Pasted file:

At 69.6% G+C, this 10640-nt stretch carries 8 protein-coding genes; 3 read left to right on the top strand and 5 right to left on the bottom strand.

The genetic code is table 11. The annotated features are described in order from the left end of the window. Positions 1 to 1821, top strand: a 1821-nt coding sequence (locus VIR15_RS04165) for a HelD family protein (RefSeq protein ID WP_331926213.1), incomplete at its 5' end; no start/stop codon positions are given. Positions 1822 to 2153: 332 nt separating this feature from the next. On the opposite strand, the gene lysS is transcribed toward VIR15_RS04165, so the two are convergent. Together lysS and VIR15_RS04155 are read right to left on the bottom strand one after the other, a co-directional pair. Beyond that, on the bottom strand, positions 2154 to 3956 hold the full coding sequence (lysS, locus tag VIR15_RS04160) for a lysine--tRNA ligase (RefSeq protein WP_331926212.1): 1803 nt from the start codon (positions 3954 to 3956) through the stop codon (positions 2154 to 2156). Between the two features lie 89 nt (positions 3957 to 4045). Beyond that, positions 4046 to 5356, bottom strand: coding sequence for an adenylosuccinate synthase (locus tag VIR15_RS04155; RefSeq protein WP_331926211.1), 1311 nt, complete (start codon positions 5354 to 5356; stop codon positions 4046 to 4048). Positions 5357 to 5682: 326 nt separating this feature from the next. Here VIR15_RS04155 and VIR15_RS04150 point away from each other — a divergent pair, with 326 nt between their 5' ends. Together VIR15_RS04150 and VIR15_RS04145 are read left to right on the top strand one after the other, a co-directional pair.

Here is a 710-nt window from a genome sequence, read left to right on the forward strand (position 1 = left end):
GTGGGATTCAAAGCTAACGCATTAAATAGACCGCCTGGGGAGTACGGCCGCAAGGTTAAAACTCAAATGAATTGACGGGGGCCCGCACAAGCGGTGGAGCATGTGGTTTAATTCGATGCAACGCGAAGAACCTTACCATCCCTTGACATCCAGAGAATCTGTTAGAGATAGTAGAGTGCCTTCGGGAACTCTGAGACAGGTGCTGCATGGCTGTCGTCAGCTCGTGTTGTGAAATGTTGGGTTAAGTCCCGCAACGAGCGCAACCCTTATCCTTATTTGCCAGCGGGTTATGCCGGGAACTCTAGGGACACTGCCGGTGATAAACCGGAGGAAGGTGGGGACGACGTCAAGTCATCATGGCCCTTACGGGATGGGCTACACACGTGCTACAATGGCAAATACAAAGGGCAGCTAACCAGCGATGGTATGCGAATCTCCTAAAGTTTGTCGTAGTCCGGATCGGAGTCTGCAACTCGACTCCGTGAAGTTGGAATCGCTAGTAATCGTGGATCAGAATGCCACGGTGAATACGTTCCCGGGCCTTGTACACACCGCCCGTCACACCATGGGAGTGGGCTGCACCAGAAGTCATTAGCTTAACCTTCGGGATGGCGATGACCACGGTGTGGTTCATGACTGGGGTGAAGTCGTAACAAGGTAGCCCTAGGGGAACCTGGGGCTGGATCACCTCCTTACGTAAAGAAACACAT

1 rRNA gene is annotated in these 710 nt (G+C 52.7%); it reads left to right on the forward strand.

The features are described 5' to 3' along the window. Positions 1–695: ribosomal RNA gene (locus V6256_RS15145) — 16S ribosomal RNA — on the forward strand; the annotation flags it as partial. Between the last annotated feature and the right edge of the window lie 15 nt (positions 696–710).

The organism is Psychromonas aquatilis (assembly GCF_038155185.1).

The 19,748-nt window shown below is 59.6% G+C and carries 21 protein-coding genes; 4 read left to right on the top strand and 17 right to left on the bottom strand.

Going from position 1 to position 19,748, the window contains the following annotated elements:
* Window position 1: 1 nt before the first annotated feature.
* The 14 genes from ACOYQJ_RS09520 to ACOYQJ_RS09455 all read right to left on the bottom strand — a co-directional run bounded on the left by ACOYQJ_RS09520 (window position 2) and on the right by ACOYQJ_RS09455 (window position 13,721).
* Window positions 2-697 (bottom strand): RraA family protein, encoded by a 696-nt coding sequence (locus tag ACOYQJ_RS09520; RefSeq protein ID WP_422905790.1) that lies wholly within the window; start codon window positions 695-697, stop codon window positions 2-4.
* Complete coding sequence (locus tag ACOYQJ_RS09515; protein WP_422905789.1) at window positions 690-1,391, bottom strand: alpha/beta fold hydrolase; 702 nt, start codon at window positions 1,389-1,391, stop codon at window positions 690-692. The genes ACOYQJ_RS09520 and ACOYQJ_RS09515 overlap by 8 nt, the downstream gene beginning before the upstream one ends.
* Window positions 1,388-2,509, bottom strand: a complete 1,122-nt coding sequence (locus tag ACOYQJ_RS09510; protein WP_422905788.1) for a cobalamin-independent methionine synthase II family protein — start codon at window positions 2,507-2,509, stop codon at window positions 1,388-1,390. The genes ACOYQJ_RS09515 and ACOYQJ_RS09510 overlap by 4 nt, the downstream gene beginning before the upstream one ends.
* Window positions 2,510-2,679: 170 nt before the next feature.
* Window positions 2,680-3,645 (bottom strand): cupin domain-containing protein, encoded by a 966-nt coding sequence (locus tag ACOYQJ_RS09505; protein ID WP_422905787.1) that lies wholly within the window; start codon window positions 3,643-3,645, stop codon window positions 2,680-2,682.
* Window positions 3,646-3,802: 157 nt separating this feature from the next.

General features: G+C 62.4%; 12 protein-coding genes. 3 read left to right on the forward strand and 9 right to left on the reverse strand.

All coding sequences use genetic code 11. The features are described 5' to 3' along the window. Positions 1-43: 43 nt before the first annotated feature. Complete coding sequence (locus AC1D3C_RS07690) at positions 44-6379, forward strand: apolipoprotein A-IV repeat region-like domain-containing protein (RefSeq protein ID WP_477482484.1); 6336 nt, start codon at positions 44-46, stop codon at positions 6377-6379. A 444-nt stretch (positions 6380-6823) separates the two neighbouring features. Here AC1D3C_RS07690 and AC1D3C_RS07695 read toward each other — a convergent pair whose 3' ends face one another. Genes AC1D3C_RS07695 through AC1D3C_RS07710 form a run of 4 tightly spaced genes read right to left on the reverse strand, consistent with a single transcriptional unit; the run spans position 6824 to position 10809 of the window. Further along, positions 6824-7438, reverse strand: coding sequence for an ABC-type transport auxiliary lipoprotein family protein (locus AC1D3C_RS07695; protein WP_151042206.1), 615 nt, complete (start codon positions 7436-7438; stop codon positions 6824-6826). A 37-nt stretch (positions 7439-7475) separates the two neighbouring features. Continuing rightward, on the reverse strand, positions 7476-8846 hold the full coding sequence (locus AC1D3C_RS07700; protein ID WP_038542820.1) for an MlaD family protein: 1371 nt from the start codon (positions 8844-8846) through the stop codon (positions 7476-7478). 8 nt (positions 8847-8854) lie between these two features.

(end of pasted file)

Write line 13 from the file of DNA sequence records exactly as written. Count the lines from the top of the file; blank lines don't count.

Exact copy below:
* Complete coding sequence (locus tag ACOYQJ_RS09515; protein WP_422905789.1) at window positions 690-1,391, bottom strand: alpha/beta fold hydrolase; 702 nt, start codon at window positions 1,389-1,391, stop codon at window positions 690-692. The genes ACOYQJ_RS09520 and ACOYQJ_RS09515 overlap by 8 nt, the downstream gene beginning before the upstream one ends.